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Friday, February 17, 2012

More Unforced Errors in the Copyright Act

My belief that termination of transfers is the worst provision in the Copyright Act is apparently not widely shared. Here are some of the other sections that commenters nominated instead:

  • Aaron Perzanowski suggested Section 119, a 9000-word monstrosity that creates a statutory license for satellite retransmissions. It's probably the single worst offender in the Act in terms of sheer verbiage. Along similar lines, Bruce Boyden suggested Section 114(d), which deals with webcasting, but weighs in at a mere 7000 words. Both licenses "work" in the sense that they're actually used, but other than that it's hard to have much positive to say about their labyrinthine complexity. Jeffery Harrison went with Section 110(5), which is supposed to let small businesses turn on the radio. Not only does this one pack a long section's ambiguity into a short section's text, it's also gotten the United States slapped down by the World Trade Organization for violating its copyright treaty obligations.
  • Paul Gowder objected to statutory damages. I'm not so sure that these are really a disaster area. Congress wanted to bring the hammer down on copyright defendants even in the absence of proof of actual harm, and while it's possible to disagree with that policy judgment, there's also a strong argument that copyright infringement frequently by its nature will result in hard-to-measure damages. If I were going to pick on a copyright remedy, I'd pick attorneys fees--and there, the problem is not bad drafting by Congress but rather loose-cannon lower courts that award fees to prevailing plaintiffs at the drop of a hat.
  • "Mike" complained about fair use because it was going away. Here, I simply disagree. Fair use has to be a case-by-case balancing act requiring discretion. Section 107 does, all in all, a pretty good job of giving courts the ability to shape a common law of fair use while also directing their attention to important considerations. And, as Patricia Aufderheide and Peter Jazsi have shown, fair use remains a vibrant and useful doctrine when wielded by defendants who understand how it works.
  • C.E. Petit fingered the works-made-for-hire provision in Section 201(b), together with its supporting definitions. This one probably takes home the prize for most mayhem per word. It leaves what ought to be one of the clearest questions in copyright--initial ownership of a work--under a perpetual cloud. And by vesting ownership of some works in someone other than the author, in Petit's words, it "has the additional bonus of being inconsistent with the copyright scheme of every other nation in the Berne Convention."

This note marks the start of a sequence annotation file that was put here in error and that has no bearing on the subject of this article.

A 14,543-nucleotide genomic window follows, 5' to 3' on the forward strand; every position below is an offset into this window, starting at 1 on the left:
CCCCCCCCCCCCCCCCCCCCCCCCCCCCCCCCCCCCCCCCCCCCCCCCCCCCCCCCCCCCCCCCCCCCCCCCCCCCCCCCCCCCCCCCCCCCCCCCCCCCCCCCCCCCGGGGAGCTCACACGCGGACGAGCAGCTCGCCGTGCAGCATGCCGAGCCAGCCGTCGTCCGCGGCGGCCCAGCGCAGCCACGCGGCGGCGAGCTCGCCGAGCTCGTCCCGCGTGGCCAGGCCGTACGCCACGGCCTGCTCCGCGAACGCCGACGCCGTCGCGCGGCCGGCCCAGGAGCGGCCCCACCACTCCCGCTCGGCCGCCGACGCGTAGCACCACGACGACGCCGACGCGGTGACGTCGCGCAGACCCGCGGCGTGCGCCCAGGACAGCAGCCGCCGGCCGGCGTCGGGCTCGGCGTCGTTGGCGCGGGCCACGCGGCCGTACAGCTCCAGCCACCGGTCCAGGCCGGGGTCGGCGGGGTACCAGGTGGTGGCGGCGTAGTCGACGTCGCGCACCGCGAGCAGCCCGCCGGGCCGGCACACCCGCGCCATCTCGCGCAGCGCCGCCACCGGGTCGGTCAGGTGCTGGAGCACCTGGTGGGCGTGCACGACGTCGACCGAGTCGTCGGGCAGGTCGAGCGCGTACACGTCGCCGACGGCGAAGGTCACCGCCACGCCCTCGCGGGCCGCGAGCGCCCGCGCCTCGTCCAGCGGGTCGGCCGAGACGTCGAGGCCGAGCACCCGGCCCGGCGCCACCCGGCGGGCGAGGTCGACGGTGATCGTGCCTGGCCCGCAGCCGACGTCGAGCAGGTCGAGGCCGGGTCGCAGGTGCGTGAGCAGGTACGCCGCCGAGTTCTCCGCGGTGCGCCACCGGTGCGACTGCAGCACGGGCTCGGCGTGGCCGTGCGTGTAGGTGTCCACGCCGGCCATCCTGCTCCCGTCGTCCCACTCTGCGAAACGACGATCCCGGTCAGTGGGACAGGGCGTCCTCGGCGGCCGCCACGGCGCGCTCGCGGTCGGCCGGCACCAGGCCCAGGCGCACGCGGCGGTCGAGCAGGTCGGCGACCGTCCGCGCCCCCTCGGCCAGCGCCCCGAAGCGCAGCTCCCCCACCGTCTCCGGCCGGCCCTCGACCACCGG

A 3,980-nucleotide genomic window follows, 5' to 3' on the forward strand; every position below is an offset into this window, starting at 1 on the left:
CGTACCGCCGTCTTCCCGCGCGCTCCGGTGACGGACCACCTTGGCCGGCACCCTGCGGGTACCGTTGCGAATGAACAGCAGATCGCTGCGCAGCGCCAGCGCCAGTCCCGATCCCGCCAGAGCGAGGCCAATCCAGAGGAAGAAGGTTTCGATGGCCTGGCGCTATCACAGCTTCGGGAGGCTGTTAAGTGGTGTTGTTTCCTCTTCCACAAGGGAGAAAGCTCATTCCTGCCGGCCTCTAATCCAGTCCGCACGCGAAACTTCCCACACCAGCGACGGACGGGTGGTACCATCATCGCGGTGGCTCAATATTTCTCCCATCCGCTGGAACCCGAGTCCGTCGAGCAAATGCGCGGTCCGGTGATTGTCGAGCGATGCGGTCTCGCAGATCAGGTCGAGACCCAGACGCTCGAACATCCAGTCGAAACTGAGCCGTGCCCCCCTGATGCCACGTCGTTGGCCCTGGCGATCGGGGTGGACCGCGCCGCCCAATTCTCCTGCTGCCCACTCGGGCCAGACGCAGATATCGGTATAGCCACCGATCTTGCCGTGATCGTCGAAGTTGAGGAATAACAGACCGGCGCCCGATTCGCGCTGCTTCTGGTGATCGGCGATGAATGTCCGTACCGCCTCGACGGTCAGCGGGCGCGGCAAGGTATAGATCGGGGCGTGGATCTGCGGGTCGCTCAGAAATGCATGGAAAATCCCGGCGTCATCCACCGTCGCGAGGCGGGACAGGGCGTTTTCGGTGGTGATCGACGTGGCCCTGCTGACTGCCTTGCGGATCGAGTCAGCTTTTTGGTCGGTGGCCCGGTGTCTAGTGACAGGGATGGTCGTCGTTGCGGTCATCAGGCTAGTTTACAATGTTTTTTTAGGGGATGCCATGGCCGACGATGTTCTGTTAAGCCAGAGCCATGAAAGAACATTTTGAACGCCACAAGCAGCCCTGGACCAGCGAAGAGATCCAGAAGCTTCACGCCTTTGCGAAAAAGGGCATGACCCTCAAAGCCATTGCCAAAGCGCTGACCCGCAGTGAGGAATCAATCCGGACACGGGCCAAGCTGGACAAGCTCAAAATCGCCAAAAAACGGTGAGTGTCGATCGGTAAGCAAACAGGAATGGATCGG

Posted by James Grimmelmann on February 17, 2012 at 10:43 PM in Intellectual Property | Permalink


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"there's also a strong argument that copyright infringement frequently by its nature will result in hard-to-measure damages."

To say that I'm not expert on copyright law would be to give me too much credit, but this sort of thing worries me that what we'll get, often enough, is punishment where there are, from the most reasonable perspective, no or trivial damages. It will be very easy to get cases where we don't just have an absence of the proof of harm, but some reason to think that there's no harm, properly conceived, at all. Given that the claims about the damage suffered by media companies are pretty regularly speculative, at best, I would be extremely cautious with this sort of argument, as it seems as likely, or even more likely, that we'll be vastly over-punishing, and that seems to me to be the greater injustice. Those punished unjustly, though, don't have the ability to make huge campaign contributions, though, or stupid adds about how copying a movie is like stealing a car, so one side of the argument has rather stronger disproportionate power here, it seems to me. That, too, ought to make us hesitant to buy this argument.

Posted by: Matt | Feb 18, 2012 8:43:02 AM

Copyright has a severe sorites problem for individual infringements of mass-market works. (It's much easier to measure the revenues of a pirate printer or an unauthorized professional production of a musical.) And then, of course, there's the systematic question: if millions of people download without permission, and as a result the entire industry shifts to a different revenue model, how do you even define the "harm" or lack thereof?

That said, what about using average consumer retail price as a baseline for statutory damages in consumer-infringement cases? Is that rough justice, or too rough?

Posted by: James Grimmelmann | Feb 18, 2012 11:49:13 AM

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